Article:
Trump administration concerned over attempts by President Alpha Conde to truncate democracy in Guinea

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The Trump administration said on Friday it was concerned about the Government of Guinea’s current plans to hold legislative elections and a constitutional referendum on March 1. 

Guinean President Alpha Conde announced in a televised address last year he was moving forward with plans to hold a constitutional referendum ahead of elections set for 2020.

The announcement prompted fears from the opposition that he will attempt to prolong his rule in the West African country with a long history of dictatorships and coups.

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Conde came to power in 2010 as the country’s first democratically elected leader since independence from France in 1958.

“President Alpha Conde wants to plunge Guinea into chaos,” opposition leader Bah Oury said late last year after the late night address by the president. “He doesn’t want to go when his second term finishes. But he will go — this new constitution will not pass.”

In a statement late on Friday, U.S. Secretary of State Michael R. Pompeo wrote: “We question whether the process will be free, fair, and transparent and accurately reflect the will of all eligible voters.  We urge all parties to engage in nonviolent civil dialogue.  The Government of Guinea should implement the United Nations’ recommendations for voter rolls and uphold its commitment to an inclusive national consultation on the new constitution”.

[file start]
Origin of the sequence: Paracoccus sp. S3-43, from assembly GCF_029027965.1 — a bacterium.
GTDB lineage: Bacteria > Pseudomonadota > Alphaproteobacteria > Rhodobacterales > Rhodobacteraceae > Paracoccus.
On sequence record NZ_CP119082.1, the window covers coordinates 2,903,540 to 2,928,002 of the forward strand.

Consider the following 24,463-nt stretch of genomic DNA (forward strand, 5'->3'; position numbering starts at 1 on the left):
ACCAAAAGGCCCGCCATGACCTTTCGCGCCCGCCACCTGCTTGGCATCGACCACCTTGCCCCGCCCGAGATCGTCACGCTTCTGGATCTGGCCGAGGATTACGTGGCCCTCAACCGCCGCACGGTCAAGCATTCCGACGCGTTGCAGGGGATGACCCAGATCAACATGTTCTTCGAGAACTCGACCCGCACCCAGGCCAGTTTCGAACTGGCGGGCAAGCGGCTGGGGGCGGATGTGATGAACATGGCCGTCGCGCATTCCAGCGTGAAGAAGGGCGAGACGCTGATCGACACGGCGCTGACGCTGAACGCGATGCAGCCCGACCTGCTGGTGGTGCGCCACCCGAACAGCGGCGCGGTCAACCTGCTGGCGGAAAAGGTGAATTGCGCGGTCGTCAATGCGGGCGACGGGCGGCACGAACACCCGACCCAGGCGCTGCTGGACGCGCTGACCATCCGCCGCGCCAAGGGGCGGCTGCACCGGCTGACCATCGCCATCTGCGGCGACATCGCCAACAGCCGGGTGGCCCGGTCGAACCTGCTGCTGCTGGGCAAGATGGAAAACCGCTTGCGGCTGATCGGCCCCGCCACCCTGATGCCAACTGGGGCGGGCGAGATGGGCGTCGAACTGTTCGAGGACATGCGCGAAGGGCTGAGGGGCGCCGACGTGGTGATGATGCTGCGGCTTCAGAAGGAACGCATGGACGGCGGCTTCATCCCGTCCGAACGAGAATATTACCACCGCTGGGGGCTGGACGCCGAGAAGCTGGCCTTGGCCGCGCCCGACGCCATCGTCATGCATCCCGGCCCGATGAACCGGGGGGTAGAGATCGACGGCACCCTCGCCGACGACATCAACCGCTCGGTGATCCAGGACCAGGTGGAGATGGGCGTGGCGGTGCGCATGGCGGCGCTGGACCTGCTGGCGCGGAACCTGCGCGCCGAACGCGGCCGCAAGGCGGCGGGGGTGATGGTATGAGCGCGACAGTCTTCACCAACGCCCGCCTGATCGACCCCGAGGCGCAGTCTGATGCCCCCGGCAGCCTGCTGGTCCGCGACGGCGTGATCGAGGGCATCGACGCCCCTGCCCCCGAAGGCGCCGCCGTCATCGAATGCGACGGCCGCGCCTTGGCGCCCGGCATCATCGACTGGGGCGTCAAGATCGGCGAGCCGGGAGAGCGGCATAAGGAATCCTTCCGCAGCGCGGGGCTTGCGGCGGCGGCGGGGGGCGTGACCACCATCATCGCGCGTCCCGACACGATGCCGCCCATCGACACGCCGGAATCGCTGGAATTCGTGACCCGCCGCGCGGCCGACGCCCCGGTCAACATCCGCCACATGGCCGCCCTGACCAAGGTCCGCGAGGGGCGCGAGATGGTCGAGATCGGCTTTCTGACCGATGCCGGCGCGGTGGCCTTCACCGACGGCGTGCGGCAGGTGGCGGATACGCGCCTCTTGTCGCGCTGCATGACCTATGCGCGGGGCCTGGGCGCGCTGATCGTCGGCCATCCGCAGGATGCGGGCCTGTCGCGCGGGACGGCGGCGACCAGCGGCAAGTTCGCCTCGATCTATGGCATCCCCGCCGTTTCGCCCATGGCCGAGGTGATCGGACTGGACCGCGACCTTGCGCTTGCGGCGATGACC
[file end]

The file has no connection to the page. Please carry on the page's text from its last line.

Mr. Pompeo said violence, repression, and political intimidation have no place in a democracy. 

“We call upon all protestors, regardless of political affiliation, to refrain from violence. We urge the security forces to respect the rights of all citizens to participate in peaceful protests. We also call upon the Government of Guinea to investigate fully all deaths associated with demonstrations and to make the results of these investigations public.

“As I conveyed to President Conde in September 2019 during his visit to Washington, the United States strongly supports regular, democratic transitions of power. The United States remains committed to working with all Guineans to strengthen their democratic system for peace, prosperity, and partnership in the years to come,” he aded.

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Simon Ateba
Simon Ateba
Based in Washington, District of Columbia, United States of America, Simon leads a brilliant team of reporters, freelance journalists, analysts, researchers and contributors from around the world to run TODAY NEWS AFRICA as editor-in-chief. Simon Ateba's journalistic experience spans over 10 years and covers many beats, including business and investment, information technology, politics, diplomacy, human rights, science reporting and much more. Write him: simonateba@todaynewsafrica.com

1 COMMENT

  1. I just wanna know…how arenwel Americans .gonna tell people how to foster democracy..like Dr. Mum bi says Wake Up Africa..

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